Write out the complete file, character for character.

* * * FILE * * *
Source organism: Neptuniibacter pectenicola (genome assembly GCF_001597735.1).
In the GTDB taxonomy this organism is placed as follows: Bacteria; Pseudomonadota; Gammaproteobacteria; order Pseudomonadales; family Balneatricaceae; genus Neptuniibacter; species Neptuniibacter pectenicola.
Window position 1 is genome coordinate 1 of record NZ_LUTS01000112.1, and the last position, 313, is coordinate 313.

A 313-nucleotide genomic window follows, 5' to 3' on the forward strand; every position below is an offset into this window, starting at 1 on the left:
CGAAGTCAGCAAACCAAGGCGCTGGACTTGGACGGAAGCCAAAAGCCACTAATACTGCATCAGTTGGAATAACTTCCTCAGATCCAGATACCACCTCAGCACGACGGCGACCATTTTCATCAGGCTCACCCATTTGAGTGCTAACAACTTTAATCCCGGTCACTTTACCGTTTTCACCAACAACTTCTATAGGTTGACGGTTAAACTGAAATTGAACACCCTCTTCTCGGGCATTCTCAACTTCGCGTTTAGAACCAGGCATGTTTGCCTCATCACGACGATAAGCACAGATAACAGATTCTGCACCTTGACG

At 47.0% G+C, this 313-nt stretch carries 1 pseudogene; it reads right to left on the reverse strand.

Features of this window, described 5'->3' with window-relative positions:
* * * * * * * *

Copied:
Source organism: Neptuniibacter pectenicola (genome assembly GCF_001597735.1).
In the GTDB taxonomy this organism is placed as follows: Bacteria; Pseudomonadota; Gammaproteobacteria; order Pseudomonadales; family Balneatricaceae; genus Neptuniibacter; species Neptuniibacter pectenicola.
Window position 1 is genome coordinate 1 of record NZ_LUTS01000112.1, and the last position, 313, is coordinate 313.

A 313-nucleotide genomic window follows, 5' to 3' on the forward strand; every position below is an offset into this window, starting at 1 on the left:
CGAAGTCAGCAAACCAAGGCGCTGGACTTGGACGGAAGCCAAAAGCCACTAATACTGCATCAGTTGGAATAACTTCCTCAGATCCAGATACCACCTCAGCACGACGGCGACCATTTTCATCAGGCTCACCCATTTGAGTGCTAACAACTTTAATCCCGGTCACTTTACCGTTTTCACCAACAACTTCTATAGGTTGACGGTTAAACTGAAATTGAACACCCTCTTCTCGGGCATTCTCAACTTCGCGTTTAGAACCAGGCATGTTTGCCTCATCACGACGATAAGCACAGATAACAGATTCTGCACCTTGACG

At 47.0% G+C, this 313-nt stretch carries 1 pseudogene; it reads right to left on the reverse strand.

Features of this window, described 5'->3' with window-relative positions: